Oatmeal is one of the most popular breakfast foods around the world. It comes in various forms and with various ingredients.
For example, you can easily find steel-cut oats, rolled oats, fortified oats, and instant oatmeal.
All of them have different nutritional values, but we still tend to consume most of them. The most common choice is instant oatmeal, as it’s the easiest to prepare.
But are you sacrificing nutrients for the speed it takes to make this oatmeal? Is it bad for your health?
Is instant oatmeal good or bad for you?
Instant oatmeal usually comes in pre-packaged servings, so all you need to do is add water and enjoy your breakfast. If you’re choosing the healthiest brands on the market, instant oatmeal is still whole-grain, high-fiber, and highly nutritious.
So, it doesn’t matter which option you choose. With that in mind, though, remember that flavored instant oatmeal is high in added sugar, which isn’t that healthy.
So, try avoiding these varieties as much as possible and add your own flavoring ingredients like fresh fruit or cinnamon.
What’s the difference between instant, steel-cut, and rolled oats?
Instant oatmeal comes in small packets with a single serving of oatmeal in each. That way, you can easily make breakfast without cooking up a huge batch of oatmeal that can later go to waste.
Instant oatmeal can also help you control portion sizes if your goal is weight loss. What’s more, instant oatmeal tends to come with flavors, such as cinnamon, nuts, chocolate, or fruits.
So, while these are higher in sugar, they can add some flavor to your morning meal.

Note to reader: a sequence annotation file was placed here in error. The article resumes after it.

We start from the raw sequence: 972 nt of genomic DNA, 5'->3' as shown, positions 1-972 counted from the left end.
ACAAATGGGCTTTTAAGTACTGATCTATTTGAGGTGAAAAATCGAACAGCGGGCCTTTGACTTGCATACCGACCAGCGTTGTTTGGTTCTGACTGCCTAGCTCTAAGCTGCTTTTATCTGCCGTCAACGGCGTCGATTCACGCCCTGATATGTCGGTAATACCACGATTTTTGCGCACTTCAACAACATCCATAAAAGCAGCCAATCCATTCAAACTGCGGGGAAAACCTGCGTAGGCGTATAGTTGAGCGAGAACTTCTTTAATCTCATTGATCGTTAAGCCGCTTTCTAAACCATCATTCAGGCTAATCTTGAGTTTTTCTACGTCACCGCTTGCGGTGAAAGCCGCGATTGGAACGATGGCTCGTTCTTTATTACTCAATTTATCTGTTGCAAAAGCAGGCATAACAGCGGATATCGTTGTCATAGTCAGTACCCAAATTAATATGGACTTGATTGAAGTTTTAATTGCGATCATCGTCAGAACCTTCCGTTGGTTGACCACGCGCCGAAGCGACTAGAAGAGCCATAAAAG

On the other hand, rolled oats are still relatively quick to cook but still take slightly longer than instant oats.
As the name indicates, they are rolled extra thin to allow for quicker preparation. Rolled oats usually come in a larger bag, so you have to measure your serving each time you make it.
Anyway, they’re still incredibly nutritious, providing you with a lot of fiber and minerals.
Also known as Irish oatmeal, steel-cut oats take the longest to prepare and are the closest to the original oatmeal. In fact, steel-cut oats require 15-30 minutes of cooking on average.
Luckily, some methods can speed up the process, such as soaking them up beforehand – usually the night before – to help them become softer.
This reduces cooking time and allows you to soak your oats with other ingredients, almost marinating them for flavor.
Is instant oatmeal healthy?
Instant oatmeal is a whole-grain dish, which is incredibly nutritious. A single serving of oatmeal provides you with 4 g of fiber.
This nutrient helps you stay full after eating, so adding oatmeal to your diet can help with weight management and weight loss.
In addition, the fiber found in instant oats helps soak up excess stomach acid, preventing acid reflux symptoms like heartburn.
Many people don’t get enough fiber from their diet, so even a single serving of oatmeal a few times a week can help with that.
Oats are also a wonderful source of iron. In fact, oatmeal is one of the best plant-based sources of this mineral.
Your body needs iron for growth and development as well as for the production of hemoglobin, a protein found in red blood cells.